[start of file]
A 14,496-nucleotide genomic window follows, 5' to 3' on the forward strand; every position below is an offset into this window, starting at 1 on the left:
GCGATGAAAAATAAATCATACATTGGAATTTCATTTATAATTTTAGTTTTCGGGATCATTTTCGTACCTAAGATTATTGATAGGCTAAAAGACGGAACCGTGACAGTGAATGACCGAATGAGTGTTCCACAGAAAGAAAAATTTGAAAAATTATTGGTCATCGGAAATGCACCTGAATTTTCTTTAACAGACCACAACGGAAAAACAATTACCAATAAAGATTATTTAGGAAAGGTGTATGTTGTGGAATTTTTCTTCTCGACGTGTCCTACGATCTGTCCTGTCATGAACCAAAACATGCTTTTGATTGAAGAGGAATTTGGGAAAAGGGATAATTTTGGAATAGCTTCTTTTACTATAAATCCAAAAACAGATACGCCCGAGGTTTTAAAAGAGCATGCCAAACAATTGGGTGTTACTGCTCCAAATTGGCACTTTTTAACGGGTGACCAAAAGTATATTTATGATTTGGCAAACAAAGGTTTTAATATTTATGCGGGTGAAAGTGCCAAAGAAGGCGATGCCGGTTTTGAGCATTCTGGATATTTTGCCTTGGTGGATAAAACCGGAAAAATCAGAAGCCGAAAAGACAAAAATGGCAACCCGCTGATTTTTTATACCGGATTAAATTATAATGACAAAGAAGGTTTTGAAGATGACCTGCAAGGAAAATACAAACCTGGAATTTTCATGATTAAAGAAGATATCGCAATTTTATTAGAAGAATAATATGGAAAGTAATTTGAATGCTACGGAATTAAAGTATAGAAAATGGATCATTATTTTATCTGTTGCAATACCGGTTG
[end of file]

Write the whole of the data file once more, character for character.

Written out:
A 14,496-nucleotide genomic window follows, 5' to 3' on the forward strand; every position below is an offset into this window, starting at 1 on the left:
GCGATGAAAAATAAATCATACATTGGAATTTCATTTATAATTTTAGTTTTCGGGATCATTTTCGTACCTAAGATTATTGATAGGCTAAAAGACGGAACCGTGACAGTGAATGACCGAATGAGTGTTCCACAGAAAGAAAAATTTGAAAAATTATTGGTCATCGGAAATGCACCTGAATTTTCTTTAACAGACCACAACGGAAAAACAATTACCAATAAAGATTATTTAGGAAAGGTGTATGTTGTGGAATTTTTCTTCTCGACGTGTCCTACGATCTGTCCTGTCATGAACCAAAACATGCTTTTGATTGAAGAGGAATTTGGGAAAAGGGATAATTTTGGAATAGCTTCTTTTACTATAAATCCAAAAACAGATACGCCCGAGGTTTTAAAAGAGCATGCCAAACAATTGGGTGTTACTGCTCCAAATTGGCACTTTTTAACGGGTGACCAAAAGTATATTTATGATTTGGCAAACAAAGGTTTTAATATTTATGCGGGTGAAAGTGCCAAAGAAGGCGATGCCGGTTTTGAGCATTCTGGATATTTTGCCTTGGTGGATAAAACCGGAAAAATCAGAAGCCGAAAAGACAAAAATGGCAACCCGCTGATTTTTTATACCGGATTAAATTATAATGACAAAGAAGGTTTTGAAGATGACCTGCAAGGAAAATACAAACCTGGAATTTTCATGATTAAAGAAGATATCGCAATTTTATTAGAAGAATAATATGGAAAGTAATTTGAATGCTACGGAATTAAAGTATAGAAAATGGATCATTATTTTATCTGTTGCAATACCGGTTG